Associate Professor of Classics
312 Dudley Coe Building
Jennifer Clarke Kosak received her undergraduate degree from Harvard-Radcliffe, where her concentration was in Classics. She then entered the doctoral program in Classical Philology at the University of Michigan in Ann Arbor and wrote a dissertation entitled "The Pain of Living: Suffering and Healing in Euripidean Tragedy." She specializes in Greek language and literature; her particular interests include Greek tragedy, Greek and Roman medicine, Greek intellectual history and gender studies.
Heroic measures: Hippocratic medicine in the making of Euripidean tragedy. Leiden: Brill Academic Publishers, 2004.
“The Wall in Aristophanes’ Birds,” in City, Countryside and the Spatial Organization of Value in Classical Antiquity, ed. Ralph Rosen and Ineke Sluiter, 173-180. Leiden: Brill Academic Publishers, 2006.
“A Crying Shame: pitying the sick in the Hippocratic Corpus and Greek tragedy,” in Pity and Power in Ancient Athens, ed. Rachel Sternberg, 253-276. Cambridge: Cambridge University Press, 2005.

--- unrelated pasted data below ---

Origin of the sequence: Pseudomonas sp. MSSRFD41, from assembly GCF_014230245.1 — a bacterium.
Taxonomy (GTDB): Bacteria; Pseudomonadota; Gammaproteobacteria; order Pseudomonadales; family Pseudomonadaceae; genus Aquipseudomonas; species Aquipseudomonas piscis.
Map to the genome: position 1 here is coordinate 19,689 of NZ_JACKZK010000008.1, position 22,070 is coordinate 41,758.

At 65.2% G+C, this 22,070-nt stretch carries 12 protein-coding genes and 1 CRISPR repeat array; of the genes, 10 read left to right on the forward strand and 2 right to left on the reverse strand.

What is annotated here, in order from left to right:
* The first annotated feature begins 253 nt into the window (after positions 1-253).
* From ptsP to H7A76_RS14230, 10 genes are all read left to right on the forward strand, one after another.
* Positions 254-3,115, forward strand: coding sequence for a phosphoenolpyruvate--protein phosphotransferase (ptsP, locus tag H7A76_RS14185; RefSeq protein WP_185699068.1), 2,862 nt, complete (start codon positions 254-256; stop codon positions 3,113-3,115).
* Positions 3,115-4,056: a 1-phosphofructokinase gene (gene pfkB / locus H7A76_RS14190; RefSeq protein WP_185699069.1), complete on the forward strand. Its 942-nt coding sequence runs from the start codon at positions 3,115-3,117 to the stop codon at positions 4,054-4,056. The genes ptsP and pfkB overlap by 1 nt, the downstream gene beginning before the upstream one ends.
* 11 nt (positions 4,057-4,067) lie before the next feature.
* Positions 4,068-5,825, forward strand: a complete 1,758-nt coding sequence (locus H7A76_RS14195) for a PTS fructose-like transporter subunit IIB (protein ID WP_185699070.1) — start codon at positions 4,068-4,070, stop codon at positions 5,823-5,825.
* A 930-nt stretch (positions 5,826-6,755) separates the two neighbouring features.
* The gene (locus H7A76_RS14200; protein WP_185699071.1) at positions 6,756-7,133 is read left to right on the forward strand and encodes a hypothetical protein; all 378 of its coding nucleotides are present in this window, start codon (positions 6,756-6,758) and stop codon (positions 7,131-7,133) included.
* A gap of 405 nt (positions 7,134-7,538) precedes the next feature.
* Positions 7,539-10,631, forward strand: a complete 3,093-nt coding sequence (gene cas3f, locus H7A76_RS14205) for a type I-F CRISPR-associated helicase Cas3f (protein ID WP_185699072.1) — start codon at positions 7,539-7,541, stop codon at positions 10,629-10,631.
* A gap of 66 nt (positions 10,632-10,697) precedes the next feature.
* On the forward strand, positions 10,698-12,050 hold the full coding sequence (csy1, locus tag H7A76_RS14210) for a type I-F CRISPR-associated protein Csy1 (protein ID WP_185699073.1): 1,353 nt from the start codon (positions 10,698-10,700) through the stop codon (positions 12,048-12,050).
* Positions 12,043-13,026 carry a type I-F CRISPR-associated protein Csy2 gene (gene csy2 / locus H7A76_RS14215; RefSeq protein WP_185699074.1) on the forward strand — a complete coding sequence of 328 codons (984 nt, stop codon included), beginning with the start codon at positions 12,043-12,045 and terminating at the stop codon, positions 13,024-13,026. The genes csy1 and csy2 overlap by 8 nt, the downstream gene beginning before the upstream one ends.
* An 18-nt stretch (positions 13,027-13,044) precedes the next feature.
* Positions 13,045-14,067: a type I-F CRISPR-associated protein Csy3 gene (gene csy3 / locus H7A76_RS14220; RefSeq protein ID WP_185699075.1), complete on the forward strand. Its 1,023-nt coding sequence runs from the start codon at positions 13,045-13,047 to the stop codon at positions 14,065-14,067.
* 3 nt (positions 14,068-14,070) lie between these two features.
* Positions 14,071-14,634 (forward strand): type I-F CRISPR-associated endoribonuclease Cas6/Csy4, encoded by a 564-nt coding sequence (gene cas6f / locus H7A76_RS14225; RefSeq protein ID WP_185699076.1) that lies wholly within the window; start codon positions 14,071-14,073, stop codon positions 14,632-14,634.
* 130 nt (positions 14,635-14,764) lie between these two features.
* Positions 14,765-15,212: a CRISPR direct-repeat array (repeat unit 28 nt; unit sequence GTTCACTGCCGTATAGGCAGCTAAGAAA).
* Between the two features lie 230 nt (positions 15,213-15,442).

“Polis Nosousa: Greek ideas about the city and disease in the fifth-century B.C.,” in Death and Disease in the Ancient City, ed. E. A. Marshall and V. Hope. New York and London: Routledge, 2000.
Unmanned: Masculinity and Disease in Ancient Greek Society, a book examining the impact of disease on the performance of masculinity in ancient Greece.
“Fighting and mastering disease: metaphors and masculinity,” What’s Hippocratic about the Hippocratics? XIIIth Colloquium Hippocraticum, The University of Texas, Austin, TX, August 11-13, 2008.
“Masculinity and illness: some case studies in ancient Greece,” What is Masculinity? How Useful is it as a Historical Category? Conference at Birkbeck College, University of London, May 14-16, 2008.
“Masculinity and medicine in Ancient Greece,” invited lecture, Smith College, Northampton, MA. March 13, 2008.
“Aelius Aristides and the masculine experience of disease,” Approaches to Ancient Medicine, Ancient Medicine Research Seminar, University of Newcastle, Newcastle upon Tyne, UK, August 22-23, 2005.
“Andres gar polis: city limits in classical Greek thought,” City and Countryside in the Ancient Imagination, Penn-Leiden Colloquium on Ancient Values, Leiden, the Netherlands, June 3-5, 2004.